In honor of these foods, here’s the quick roundup of some of the not-four-star but tasty foods I came across on vacation.

Vacation was kicked off at the Norwalk Oyster Festival, where I convinced myself to finally give oysters a try. To ease myself into it I ordered some fried oysters, which taste like generic fried seafood I suppose. Yummy! Next I tried a raw one , and well – I just can’t do them. After spitting out my first, last, and only raw oyster I headed back to the fried oyster booth and got another. Also, tartar sauce is pretty good. Why haven’t I tried that before?

The Marchiano’s Calzone. I’m not entirely sure this is actually a calzone, but it’s calzone-like. Sunday mornings living in the East Falls & Manayunk neighborhoods of northwest Philadelphia were some of my favorites because of this thing. After a typically obnoxious Saturday night on Main Street we’d wake up and walk down the hill to Marchiano’s Bakery for one of these delights, and wander on home in time to catch the football game. I don’t even want to begin to analyze the nutritional values of this (or lack thereof) but it’s the definition of comfort food. Unfortunately, I’ve never tasted anything like it.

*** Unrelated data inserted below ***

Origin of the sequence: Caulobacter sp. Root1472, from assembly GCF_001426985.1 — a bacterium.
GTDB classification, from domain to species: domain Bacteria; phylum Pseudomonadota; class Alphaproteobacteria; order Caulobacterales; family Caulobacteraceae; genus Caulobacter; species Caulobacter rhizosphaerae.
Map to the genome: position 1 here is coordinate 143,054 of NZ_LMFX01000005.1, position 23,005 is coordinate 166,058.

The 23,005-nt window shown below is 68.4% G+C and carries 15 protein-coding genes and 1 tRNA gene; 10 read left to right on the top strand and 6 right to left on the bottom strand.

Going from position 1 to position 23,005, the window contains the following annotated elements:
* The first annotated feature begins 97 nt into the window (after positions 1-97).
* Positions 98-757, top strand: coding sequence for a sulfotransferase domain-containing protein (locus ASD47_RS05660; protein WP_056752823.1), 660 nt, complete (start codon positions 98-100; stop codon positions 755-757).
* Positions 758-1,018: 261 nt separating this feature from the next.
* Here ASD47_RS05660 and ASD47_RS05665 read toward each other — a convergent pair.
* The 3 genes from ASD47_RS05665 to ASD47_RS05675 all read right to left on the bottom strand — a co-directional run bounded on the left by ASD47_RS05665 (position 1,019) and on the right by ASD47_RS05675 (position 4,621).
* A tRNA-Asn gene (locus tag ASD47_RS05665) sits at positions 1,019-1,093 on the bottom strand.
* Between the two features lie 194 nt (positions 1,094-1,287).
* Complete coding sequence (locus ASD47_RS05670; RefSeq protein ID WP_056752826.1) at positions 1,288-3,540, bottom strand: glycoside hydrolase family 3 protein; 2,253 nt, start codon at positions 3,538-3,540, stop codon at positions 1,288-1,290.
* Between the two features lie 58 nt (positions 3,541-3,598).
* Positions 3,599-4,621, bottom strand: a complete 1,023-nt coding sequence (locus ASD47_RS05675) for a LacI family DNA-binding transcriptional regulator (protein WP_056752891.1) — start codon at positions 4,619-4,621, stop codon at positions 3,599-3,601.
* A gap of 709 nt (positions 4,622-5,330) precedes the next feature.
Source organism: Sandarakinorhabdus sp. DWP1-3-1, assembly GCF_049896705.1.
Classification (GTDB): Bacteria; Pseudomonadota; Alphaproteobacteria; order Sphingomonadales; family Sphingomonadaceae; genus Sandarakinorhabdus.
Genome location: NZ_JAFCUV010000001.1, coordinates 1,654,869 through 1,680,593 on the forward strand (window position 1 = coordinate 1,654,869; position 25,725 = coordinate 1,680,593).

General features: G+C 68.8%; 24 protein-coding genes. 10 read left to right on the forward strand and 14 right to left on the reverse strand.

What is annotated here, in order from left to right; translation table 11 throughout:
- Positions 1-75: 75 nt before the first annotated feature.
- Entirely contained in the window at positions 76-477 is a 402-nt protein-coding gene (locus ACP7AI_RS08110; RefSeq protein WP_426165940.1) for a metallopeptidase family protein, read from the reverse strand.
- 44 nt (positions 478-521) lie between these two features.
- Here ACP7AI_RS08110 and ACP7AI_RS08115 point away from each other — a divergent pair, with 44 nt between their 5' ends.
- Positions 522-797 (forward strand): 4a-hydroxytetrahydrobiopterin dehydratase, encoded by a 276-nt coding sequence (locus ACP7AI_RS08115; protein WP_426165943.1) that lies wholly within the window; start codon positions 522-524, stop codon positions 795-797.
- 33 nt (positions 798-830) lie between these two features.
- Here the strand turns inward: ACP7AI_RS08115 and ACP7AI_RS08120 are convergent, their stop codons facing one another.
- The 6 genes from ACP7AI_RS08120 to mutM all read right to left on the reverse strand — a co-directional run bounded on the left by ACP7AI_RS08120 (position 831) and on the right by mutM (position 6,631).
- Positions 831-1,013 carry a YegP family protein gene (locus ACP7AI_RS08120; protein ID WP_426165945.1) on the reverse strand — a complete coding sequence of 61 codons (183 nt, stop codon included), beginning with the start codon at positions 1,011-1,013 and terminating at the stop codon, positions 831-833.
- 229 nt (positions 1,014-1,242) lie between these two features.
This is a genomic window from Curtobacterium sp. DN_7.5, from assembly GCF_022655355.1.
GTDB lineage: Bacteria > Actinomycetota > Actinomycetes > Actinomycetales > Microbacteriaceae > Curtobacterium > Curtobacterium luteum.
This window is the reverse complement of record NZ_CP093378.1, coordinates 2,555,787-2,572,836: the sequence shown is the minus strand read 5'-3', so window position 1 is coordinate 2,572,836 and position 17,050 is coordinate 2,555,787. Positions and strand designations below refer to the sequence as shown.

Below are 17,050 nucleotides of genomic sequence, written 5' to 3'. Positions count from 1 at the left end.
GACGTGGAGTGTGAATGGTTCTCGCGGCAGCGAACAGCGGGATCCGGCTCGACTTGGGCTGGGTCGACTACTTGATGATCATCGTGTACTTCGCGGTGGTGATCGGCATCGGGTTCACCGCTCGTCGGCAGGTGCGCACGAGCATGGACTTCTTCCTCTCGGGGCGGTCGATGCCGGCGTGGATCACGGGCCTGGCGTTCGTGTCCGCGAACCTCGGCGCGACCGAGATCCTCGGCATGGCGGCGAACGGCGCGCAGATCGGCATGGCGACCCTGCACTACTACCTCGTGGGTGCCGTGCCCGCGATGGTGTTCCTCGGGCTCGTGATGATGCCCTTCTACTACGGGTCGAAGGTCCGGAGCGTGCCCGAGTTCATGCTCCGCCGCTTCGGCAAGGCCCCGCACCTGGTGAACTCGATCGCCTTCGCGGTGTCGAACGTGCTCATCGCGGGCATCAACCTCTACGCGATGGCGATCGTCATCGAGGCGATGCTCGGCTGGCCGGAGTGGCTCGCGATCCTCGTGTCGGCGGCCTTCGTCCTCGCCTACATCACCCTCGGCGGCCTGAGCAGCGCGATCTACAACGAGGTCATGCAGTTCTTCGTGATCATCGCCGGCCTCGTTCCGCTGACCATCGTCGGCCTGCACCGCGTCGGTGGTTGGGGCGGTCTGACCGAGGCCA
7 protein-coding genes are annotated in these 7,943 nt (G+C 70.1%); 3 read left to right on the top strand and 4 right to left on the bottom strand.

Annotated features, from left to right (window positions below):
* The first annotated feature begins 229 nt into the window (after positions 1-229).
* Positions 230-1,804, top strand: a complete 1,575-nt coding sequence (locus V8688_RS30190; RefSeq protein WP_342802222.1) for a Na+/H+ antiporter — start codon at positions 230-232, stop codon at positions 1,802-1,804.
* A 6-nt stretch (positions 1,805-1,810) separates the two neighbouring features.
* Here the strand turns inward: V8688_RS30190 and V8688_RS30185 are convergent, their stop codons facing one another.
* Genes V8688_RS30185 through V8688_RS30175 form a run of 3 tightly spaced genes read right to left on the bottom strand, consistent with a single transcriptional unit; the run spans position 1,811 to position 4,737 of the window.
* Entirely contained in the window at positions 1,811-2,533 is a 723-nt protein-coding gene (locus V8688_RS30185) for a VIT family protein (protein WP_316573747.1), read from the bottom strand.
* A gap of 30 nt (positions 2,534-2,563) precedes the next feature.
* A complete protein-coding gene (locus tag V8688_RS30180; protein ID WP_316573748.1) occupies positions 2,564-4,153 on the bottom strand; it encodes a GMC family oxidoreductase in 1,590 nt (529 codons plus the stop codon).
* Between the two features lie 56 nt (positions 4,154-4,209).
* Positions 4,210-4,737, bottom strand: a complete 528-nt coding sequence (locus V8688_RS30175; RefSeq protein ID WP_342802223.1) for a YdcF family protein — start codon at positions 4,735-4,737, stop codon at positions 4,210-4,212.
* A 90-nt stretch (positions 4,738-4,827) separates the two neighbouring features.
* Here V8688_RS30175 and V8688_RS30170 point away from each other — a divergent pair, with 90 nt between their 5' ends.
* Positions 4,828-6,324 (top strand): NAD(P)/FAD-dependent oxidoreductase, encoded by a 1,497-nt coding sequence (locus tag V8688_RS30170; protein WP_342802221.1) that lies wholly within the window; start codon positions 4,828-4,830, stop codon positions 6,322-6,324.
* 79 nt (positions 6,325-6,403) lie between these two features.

The entire time we were in Montreal, we kept meaning to try Poutine. According to our trusty guidebook, “The legend is that sometime in 1957 a customer walked into Le Cafe Ideal…and asked owner Farnand Lachance to add a handful of cheese curds to his order of [fries and gravy]. He shoved the result in front of his customer and muttered “Quel poutine” – which could be roughly translated as “What a mess.” ” Finally, on the last evening of our stay we went down to the Rapido diner on the corner for a fresh plate of poutine, and were pleasantly surprised. So surprised and delighted that we nearly cleaned the plate.

After tasting them and deciding I liked them, I mentioned to Greg that it was just like cheese fries, but with gravy on them. He reminded me that it wasn’t the gravy that originally made the dish strange, but the addition of the cheese – which I’m still having a little trouble understanding.

On the Road

Hello out there! I’m sorry for the interruption in posting, but fear not – I have not abandoned you! I’m currently traveling and eating my way across Montreal, and taking as many photos as I can of all of the lovely things I’ve come across. See:

Vacation started Friday night after work with a bottle of champagne and a trip to the Norwalk Oyster Festival, where I tried fried oysters for the very first time! It then spilled down into Philadelphia on Saturday and Sunday for a far-too-short trip, and then the long drive up to Montreal on Monday. I’ll be here exploring and discovering every nook and cranny till Saturday. In the mean time I’ll be away from the blog. Hoping you’re eating sweet!

xo, Jenny